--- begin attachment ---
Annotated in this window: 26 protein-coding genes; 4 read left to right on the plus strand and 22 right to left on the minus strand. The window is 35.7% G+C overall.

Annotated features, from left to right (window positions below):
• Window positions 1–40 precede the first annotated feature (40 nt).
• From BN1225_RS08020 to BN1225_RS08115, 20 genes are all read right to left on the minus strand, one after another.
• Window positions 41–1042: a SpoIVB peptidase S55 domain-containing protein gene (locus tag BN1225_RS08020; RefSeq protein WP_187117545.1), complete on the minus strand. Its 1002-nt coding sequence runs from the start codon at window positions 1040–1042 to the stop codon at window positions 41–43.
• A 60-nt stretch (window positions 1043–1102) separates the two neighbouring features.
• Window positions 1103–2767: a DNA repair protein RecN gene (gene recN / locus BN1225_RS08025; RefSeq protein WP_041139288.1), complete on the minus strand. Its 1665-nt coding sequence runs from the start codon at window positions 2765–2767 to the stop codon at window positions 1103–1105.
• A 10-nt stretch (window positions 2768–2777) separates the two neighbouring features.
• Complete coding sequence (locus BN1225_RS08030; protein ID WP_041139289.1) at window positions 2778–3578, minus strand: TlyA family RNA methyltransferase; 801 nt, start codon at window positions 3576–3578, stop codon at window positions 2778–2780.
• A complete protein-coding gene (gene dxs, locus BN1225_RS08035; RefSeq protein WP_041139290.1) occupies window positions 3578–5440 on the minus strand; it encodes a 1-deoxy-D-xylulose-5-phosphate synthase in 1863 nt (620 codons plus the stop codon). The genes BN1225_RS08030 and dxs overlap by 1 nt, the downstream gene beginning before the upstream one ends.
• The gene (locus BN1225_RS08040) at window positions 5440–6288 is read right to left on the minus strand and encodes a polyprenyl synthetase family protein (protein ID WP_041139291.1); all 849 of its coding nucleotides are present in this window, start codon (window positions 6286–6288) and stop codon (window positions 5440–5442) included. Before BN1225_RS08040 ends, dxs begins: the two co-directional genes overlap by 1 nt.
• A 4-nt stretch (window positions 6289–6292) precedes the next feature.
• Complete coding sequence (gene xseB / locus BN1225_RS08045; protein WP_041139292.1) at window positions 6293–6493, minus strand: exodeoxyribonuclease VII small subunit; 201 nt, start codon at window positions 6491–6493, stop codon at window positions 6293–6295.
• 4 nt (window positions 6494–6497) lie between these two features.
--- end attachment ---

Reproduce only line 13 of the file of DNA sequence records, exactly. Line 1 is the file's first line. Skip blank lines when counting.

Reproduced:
• Complete coding sequence (gene xseB / locus BN1225_RS08045; protein WP_041139292.1) at window positions 6293–6493, minus strand: exodeoxyribonuclease VII small subunit; 201 nt, start codon at window positions 6491–6493, stop codon at window positions 6293–6295.